Beautiful, Violent Things
by Madeline Anthes
I will always remember that it was dusk because of what you always tell me (always told me)—that I am attracted to beautiful, violent things. You were right of course; I love dusk and dusk is the most violent of times. Lines are blurred and shapes deceive you and you think something is there and it really isn’t (the huddled figure in the cornfield is just a fence’s shadow, not a man squatting in the fields) and the deer are reckless at dusk, sprinting into the road searching for food, not knowing or caring that the time changed and that you need to get home so I don’t notice that you’re late (I stopped looking at the clock a long time ago). You were probably thinking about how dusk always seems heavy as it’s falling, like a thick blanket of fog over the farms, coating the hills in gray before pitching into endless black (violent, violent). You were probably wondering if I was home yet, if I was making you dinner (I wasn’t). You were maybe wondering if I was planning something for your birthday, if I noticed you were going gray, if I’d smell the guilt on you like hot liquor breath (I wasn’t, I didn’t, I probably wouldn’t have). Did you think of me when the doe stepped a spindly leg into the road, slowly, head turning to look into your headlights? Did you remember how I warned you to look along the edges of the woods at dusk to scan for the glint of eyes? Did you think of me as your car collided with the doe, throwing you forward and the doe backward, both bodies hitting the road with a thud? Did you know the doe survived? As your blood left your body and soaked into the summer-scorched pavement, as your vision started to blur as you watched the doe stand up and hobble away, did you wonder if I was missing you? (I wasn’t).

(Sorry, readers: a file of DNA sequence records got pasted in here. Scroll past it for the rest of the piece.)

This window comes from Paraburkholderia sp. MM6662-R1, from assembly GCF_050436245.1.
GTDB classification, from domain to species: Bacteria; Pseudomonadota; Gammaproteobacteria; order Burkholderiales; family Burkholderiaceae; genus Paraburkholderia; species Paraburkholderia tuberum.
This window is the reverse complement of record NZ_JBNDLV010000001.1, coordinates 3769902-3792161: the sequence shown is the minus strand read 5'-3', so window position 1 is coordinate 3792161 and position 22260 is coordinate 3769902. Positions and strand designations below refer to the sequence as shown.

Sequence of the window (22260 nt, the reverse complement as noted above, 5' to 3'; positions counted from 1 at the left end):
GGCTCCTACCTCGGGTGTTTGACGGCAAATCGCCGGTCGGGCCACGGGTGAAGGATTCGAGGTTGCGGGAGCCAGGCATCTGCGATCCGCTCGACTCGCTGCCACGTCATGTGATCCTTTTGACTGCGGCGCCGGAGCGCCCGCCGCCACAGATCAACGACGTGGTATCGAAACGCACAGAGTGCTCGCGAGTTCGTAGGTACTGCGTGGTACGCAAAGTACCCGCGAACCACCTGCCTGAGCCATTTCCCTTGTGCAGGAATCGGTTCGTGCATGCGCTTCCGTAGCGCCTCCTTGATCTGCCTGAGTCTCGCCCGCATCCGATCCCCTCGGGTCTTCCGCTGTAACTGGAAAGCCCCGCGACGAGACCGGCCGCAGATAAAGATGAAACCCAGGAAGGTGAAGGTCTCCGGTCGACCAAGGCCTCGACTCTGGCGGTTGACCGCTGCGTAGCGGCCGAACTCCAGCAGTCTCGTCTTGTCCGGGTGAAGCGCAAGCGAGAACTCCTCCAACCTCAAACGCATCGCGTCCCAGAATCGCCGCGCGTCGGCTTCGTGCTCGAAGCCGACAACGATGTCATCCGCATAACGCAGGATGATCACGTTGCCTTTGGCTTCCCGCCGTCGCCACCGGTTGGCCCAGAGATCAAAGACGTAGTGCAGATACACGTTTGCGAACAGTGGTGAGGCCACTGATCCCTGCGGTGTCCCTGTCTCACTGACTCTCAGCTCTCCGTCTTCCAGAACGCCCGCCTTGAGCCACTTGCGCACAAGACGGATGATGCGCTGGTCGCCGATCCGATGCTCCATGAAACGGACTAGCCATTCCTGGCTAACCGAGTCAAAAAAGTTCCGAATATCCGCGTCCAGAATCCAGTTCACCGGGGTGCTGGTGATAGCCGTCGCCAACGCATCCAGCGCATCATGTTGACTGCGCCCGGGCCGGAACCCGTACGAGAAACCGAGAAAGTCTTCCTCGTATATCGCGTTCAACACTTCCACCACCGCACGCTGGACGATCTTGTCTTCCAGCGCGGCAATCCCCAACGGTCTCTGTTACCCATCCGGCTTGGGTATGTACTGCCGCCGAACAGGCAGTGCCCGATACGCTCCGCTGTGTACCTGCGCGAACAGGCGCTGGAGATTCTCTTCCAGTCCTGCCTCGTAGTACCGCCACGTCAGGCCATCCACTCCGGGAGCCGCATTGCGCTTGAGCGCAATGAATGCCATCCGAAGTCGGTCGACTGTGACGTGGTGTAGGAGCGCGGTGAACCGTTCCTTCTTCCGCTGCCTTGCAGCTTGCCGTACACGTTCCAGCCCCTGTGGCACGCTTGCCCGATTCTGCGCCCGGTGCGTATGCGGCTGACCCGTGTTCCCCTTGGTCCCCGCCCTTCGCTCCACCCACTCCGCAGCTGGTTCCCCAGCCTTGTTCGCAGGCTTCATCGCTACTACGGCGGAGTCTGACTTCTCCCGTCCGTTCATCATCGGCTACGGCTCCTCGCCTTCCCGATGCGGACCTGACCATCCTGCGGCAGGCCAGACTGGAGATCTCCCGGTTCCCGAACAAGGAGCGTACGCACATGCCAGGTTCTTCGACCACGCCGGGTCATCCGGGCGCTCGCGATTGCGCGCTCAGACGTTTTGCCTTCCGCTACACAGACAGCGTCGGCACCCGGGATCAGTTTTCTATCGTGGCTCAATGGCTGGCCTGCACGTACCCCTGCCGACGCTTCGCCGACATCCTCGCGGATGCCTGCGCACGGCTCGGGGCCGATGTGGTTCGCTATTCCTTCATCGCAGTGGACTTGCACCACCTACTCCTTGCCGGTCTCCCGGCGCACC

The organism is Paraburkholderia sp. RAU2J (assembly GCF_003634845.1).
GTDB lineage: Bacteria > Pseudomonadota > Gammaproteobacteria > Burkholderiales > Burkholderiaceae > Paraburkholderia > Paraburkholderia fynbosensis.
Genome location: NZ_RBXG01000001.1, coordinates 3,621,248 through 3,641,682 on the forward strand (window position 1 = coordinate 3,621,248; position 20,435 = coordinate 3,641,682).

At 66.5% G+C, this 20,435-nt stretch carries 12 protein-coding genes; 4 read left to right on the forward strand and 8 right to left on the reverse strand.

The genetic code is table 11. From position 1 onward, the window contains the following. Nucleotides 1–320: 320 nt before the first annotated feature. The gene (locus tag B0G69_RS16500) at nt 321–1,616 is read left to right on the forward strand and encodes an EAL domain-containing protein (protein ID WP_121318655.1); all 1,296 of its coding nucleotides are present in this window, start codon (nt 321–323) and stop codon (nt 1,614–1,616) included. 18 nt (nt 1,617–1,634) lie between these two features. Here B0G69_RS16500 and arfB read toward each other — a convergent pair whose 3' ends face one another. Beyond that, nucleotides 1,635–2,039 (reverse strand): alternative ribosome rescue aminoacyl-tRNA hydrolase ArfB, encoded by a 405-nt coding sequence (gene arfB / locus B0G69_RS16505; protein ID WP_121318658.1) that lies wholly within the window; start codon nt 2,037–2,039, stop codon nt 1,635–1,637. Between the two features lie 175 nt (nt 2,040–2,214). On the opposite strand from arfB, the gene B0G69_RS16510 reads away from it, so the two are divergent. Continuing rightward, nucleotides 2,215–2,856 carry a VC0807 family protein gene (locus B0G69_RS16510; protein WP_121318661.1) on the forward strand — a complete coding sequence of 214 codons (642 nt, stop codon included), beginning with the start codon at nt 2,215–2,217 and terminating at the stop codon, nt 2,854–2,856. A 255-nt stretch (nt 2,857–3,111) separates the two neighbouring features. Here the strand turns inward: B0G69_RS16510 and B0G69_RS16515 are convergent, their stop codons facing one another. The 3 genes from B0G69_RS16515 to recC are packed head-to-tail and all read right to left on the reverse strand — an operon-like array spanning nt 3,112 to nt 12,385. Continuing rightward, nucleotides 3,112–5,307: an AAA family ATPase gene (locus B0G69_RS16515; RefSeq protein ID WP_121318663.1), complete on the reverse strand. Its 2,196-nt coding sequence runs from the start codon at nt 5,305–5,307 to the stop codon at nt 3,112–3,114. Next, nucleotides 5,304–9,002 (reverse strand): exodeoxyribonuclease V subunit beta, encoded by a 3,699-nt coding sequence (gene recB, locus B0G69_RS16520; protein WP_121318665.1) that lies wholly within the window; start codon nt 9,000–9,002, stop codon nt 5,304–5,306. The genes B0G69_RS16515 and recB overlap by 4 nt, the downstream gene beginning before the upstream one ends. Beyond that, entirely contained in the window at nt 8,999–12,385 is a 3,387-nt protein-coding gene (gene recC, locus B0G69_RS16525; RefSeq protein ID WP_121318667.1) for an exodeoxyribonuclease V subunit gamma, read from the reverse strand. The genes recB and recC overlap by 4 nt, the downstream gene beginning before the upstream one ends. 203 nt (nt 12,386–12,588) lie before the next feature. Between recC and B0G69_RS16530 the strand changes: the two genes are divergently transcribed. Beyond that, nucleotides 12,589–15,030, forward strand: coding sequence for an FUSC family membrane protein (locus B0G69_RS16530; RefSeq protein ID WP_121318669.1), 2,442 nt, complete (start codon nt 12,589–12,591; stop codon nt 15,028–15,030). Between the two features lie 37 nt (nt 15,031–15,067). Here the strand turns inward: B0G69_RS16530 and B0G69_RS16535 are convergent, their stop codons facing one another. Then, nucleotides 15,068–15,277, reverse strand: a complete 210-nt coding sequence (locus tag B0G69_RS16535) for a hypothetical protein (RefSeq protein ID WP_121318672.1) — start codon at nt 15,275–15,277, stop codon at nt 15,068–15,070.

I remember the tips my mother gave me while driving in rural Indiana: keep your wheels away from the edge (hitting a trench at an odd angle can flip your car), turn your brights off going over a hill (you might blind an oncoming car), and watch for deer at dusk (they're more active at dusk; it's when the bucks chase does).
I wrote this story after driving through my rural suburb, patting myself on the back for being such an excellent country driver. I was reflecting on the skills we learn that are particular to our upbringing and how I take them for granted; it would be so easy to drive off the road, take a turn too sharp, not see a deer around a corner. Some lessons we inherit; some lessons we learn through disaster.
Madeline Anthes is the Assistant Editor of Lost Balloon. Her writing can be found in journals like WhiskeyPaper, Little Fiction, and Jellyfish Review. You can find her on Twitter at @maddieanthes and find more of her work at madelineanthes.com.